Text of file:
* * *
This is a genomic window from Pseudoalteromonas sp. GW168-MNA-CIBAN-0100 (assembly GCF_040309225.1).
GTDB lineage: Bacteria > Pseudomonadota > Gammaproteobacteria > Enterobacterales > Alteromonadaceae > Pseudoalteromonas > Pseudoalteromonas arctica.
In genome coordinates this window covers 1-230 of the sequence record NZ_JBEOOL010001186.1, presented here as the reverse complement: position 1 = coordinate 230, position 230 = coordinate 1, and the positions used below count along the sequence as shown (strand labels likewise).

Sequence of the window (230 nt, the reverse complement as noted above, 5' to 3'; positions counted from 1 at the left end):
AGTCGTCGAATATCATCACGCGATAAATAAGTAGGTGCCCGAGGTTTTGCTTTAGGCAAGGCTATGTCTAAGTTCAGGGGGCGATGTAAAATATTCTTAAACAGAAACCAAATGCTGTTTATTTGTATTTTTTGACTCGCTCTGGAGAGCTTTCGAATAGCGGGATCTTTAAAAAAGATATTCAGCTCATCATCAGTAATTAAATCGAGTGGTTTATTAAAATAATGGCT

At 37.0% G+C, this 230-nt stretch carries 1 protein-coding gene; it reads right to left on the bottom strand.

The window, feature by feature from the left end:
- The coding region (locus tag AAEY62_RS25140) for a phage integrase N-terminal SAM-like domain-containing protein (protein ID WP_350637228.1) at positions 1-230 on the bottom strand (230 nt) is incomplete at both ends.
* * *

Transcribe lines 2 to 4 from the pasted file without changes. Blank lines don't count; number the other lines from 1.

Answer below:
GTDB lineage: Bacteria > Pseudomonadota > Gammaproteobacteria > Enterobacterales > Alteromonadaceae > Pseudoalteromonas > Pseudoalteromonas arctica.
In genome coordinates this window covers 1-230 of the sequence record NZ_JBEOOL010001186.1, presented here as the reverse complement: position 1 = coordinate 230, position 230 = coordinate 1, and the positions used below count along the sequence as shown (strand labels likewise).

Sequence of the window (230 nt, the reverse complement as noted above, 5' to 3'; positions counted from 1 at the left end):